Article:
Work on gay rights just getting started

29 Jan 2009

Partnership bill's sponsors say marriage equality is next

OLYMPIA -- Washington state's legislative gay rights team led by Sen. Ed Murray and Rep. Jamie Pedersen said their work to bring about equal rights for gays and lesbians won't end until marriage equality extends to all families in Washington.

This week several legislators helped introduce legislation they hope will complete the set of rights for state-registered domestic partners.

The bill would add some 300 rights and responsibilities for gay couples. It was supported by a bipartisan group of legislators.

"The bill finishes and completes domestic partnership legislation, and gives gay and lesbian couples all the rights and responsibilities the state confers to married people," Murray, D-Seattle, said.

"Separate is not equal and we will go for equality," said Rep. Jim Moeller, D-Vancouver.

"Let's be unambiguous in our discussion of this issue -- words are extremely important. Marriage is the word and civil marriage is the goal," Moeller said.

The Washington Legislature has shown increasing support over the past few years for gay and lesbian rights, passing two bills in the previous sessions.

In 2007, Gov. Chris Gregoire signed a bill that created the State Registered Domestic Partnership Registry, giving both same-sex couples and unmarried heterosexual couples over age 62 11 rights of traditional marriage.

"The first domestic partnership bill that passed was really about life and death situations," Murray said. The domestic partnership registry initially gave gay and lesbian couples rights equal to heterosexual spouses in certain situations including those involving health care, visitation in hospitals and the control of a partner's remains and final wishes in the event of death with no will.

The following year, the house bill sponsored by Pedersen, D-Seattle, and 58 other legislators added 160 additional rights for gay and lesbian couples.

This year's bill will tie up loose ends in what legislators hope will amount to a complete package of rights in all the remaining areas where married heterosexual couples get rights automatically. A third of the 300 rights written into the legislation would have to do with public employees and their partner's benefits, pension benefits and insurance rights.

Pedersen said that this bill touches every chapter of the Revised Code of Washington, giving gays the rights that heterosexual couples acquire when they marry.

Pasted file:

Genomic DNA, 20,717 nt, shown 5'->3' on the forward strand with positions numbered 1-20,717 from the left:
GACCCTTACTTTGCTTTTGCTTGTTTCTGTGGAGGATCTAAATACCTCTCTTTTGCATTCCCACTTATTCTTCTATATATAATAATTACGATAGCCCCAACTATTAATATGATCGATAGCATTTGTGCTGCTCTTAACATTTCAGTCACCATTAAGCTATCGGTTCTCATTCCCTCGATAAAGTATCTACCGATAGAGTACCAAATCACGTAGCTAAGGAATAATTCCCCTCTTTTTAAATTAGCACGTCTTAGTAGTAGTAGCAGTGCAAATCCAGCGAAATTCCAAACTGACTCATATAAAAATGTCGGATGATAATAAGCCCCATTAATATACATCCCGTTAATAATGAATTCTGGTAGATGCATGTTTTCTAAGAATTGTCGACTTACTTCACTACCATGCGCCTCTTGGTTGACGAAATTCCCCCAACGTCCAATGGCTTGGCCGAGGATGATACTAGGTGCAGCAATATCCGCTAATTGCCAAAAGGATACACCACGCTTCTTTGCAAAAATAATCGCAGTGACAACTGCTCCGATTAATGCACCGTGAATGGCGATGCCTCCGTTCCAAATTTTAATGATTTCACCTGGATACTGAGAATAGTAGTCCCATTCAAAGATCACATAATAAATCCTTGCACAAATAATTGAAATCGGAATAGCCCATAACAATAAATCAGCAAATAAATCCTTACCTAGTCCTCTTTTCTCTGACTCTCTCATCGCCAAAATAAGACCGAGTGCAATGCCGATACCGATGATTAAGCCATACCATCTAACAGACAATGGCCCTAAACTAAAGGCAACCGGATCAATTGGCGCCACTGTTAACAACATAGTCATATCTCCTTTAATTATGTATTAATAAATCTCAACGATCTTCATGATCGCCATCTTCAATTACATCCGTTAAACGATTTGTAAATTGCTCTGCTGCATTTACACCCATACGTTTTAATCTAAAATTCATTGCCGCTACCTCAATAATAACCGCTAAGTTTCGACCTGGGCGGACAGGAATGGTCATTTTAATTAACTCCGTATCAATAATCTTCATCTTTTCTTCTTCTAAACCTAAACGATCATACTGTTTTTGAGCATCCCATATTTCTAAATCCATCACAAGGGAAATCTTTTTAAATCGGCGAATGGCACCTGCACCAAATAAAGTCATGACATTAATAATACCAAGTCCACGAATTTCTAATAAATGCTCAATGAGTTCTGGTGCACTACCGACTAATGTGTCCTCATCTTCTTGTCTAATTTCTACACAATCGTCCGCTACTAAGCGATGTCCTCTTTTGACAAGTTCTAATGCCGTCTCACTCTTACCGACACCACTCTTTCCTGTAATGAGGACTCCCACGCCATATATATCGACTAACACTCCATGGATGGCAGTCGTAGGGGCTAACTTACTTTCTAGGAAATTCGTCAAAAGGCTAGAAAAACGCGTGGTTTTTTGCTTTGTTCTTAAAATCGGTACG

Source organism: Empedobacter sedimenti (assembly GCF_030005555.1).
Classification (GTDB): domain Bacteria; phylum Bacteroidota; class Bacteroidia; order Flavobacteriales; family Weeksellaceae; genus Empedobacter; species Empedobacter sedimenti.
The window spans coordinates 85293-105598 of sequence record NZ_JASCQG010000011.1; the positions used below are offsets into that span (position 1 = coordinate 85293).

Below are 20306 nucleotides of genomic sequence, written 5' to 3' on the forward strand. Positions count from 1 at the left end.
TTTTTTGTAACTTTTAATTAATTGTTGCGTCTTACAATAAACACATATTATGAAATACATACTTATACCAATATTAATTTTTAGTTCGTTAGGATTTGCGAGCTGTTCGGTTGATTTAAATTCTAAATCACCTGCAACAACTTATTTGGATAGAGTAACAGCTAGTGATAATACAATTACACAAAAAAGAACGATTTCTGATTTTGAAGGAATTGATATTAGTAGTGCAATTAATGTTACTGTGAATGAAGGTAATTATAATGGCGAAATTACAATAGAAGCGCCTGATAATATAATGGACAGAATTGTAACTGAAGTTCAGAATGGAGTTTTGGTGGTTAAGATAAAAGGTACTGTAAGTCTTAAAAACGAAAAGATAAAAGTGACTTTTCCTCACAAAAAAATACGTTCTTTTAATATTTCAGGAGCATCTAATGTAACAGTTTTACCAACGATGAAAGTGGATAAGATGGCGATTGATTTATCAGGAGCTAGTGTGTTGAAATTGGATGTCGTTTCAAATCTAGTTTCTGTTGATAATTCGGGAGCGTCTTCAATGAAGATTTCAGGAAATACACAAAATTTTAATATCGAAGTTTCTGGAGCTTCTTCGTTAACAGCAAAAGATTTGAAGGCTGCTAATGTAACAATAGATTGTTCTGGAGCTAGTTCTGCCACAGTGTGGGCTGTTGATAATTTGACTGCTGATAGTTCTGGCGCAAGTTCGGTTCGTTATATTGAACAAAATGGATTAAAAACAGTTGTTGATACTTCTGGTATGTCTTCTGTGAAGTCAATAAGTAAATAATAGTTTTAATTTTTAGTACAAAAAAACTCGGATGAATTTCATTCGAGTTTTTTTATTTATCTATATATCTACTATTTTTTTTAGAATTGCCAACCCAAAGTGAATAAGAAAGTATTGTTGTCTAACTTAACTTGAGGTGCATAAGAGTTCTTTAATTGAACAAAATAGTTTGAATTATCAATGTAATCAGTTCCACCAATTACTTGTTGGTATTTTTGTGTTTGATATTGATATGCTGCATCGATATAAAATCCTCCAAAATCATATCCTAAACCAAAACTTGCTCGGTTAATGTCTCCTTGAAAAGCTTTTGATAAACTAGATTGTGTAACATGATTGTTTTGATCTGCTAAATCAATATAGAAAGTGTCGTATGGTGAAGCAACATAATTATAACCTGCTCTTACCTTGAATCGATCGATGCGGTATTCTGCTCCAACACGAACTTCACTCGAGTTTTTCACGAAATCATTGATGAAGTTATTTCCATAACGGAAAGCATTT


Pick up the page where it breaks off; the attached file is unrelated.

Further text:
More than 5,000 couples registered as domestic partners in Washington will benefit from the changes in this bill.

Owing to the state's fiscal crisis, two major aspects of the bill would be delayed until 2012 because of their major fiscal impact. They would include state employee pension and survivor benefits, estate taxes and the uniform parenting plan, which deals with children of either straight or gay couples who have adopted a child.

Although the bill has majority support in both houses, some legislators still oppose the idea of civil marriage for gay and lesbian couples.

Sen. Val Stevens, R-Arlington, said it should be obvious to other legislators why this year's bill shouldn't pass.

"The people who are in favor of it are trying to destroy the institution of marriage and are taking it apart bit by bit," Stevens said.

Murray said his ultimate goal is to go beyond domestic partnerships and create equal marriage for gay couples. He said that taking baby steps in the right direction is the smartest thing to do at this point, and that it's too soon to push for full marriage rights.

"It's still new to a lot of people in this state," Murray said.

He explained that his desire to gain rights little by little came from not wanting to lose any small battles in order to win the war.

If the new legislation for gay and lesbian couples were to pass, Federal Way Police Officer Adrienne Purcella would know that her domestic partner of more than one year, Libby Cope, would be taken care of should Purcella be killed in the line of duty.

She appeared at the news conference Wednesday and choked up during her testimony.

"She should have the same protection as any other police officer's spouse," Purcella said.

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